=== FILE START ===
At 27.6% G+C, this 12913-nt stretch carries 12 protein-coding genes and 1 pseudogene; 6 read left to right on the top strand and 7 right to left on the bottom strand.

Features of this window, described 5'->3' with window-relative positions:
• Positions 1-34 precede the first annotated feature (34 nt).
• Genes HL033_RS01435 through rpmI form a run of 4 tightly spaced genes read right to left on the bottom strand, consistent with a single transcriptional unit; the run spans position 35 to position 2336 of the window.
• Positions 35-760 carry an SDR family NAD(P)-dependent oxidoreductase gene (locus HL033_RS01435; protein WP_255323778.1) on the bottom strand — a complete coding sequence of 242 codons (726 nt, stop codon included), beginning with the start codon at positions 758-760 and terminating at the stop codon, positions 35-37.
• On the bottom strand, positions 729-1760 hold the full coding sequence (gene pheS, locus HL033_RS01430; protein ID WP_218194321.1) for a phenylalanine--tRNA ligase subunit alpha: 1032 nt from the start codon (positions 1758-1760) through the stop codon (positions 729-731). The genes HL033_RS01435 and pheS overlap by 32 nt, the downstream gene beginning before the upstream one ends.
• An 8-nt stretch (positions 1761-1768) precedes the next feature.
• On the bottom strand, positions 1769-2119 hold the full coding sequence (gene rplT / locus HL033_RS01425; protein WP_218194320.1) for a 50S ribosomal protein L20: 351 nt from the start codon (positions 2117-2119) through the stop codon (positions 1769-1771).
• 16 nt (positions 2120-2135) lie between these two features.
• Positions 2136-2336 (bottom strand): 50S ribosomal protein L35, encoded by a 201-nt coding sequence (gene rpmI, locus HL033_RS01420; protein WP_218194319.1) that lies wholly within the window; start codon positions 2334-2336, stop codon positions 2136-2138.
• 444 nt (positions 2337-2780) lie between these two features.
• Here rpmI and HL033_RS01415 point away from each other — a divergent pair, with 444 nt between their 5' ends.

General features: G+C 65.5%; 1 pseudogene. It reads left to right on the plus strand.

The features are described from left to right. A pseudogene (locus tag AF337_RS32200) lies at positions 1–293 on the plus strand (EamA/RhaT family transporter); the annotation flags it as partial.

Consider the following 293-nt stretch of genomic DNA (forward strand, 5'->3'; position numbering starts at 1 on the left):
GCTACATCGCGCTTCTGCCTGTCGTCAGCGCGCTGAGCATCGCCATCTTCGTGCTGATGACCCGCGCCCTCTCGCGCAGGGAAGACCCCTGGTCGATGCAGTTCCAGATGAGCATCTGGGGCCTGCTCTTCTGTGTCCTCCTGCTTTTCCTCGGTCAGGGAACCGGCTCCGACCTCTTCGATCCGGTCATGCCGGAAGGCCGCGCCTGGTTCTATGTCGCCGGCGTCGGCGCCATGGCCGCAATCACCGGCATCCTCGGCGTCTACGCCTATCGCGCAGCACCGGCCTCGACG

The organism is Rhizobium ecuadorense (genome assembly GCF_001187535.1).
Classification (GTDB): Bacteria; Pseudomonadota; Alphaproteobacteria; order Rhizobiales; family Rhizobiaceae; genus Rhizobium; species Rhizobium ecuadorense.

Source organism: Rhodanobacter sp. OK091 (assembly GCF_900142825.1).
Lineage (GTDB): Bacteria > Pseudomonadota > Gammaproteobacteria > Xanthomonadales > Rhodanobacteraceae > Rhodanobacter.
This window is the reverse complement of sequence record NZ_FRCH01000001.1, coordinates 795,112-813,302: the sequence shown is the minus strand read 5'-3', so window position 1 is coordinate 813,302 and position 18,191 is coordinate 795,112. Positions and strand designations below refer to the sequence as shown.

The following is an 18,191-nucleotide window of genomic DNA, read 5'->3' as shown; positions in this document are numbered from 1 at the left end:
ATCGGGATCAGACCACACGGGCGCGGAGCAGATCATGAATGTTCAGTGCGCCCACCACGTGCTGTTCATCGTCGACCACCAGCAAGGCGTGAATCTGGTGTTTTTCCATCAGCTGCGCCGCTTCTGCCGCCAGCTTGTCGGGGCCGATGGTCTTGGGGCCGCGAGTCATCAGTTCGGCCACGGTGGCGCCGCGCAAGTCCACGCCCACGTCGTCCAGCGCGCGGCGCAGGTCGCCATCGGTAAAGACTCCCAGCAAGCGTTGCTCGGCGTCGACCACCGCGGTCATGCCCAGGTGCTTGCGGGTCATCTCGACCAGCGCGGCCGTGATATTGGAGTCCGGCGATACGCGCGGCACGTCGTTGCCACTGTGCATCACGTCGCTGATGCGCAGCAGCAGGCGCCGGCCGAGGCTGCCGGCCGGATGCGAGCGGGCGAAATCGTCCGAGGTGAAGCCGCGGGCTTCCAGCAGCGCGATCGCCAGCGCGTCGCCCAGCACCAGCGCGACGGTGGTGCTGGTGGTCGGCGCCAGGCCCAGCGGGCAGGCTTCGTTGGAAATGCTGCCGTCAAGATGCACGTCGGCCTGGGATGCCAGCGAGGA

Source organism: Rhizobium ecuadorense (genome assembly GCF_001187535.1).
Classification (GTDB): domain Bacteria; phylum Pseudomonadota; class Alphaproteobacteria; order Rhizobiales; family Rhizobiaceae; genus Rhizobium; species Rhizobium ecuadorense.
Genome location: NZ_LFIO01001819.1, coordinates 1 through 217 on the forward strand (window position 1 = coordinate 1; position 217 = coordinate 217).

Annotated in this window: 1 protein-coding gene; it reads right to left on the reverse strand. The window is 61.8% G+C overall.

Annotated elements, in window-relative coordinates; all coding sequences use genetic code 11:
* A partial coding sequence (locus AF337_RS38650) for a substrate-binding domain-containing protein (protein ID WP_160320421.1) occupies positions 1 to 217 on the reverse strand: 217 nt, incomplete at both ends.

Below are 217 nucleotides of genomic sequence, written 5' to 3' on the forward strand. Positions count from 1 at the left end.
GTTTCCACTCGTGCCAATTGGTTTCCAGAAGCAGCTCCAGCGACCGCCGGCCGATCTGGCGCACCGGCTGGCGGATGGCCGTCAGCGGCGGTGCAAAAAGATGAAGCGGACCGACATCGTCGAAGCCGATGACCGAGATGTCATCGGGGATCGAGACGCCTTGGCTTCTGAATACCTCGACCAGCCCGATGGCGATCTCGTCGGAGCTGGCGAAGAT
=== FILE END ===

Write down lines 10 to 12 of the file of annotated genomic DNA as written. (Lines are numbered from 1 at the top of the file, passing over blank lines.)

• Positions 2136-2336 (bottom strand): 50S ribosomal protein L35, encoded by a 201-nt coding sequence (gene rpmI, locus HL033_RS01420; protein WP_218194319.1) that lies wholly within the window; start codon positions 2334-2336, stop codon positions 2136-2138.
• 444 nt (positions 2337-2780) lie between these two features.
• Here rpmI and HL033_RS01415 point away from each other — a divergent pair, with 444 nt between their 5' ends.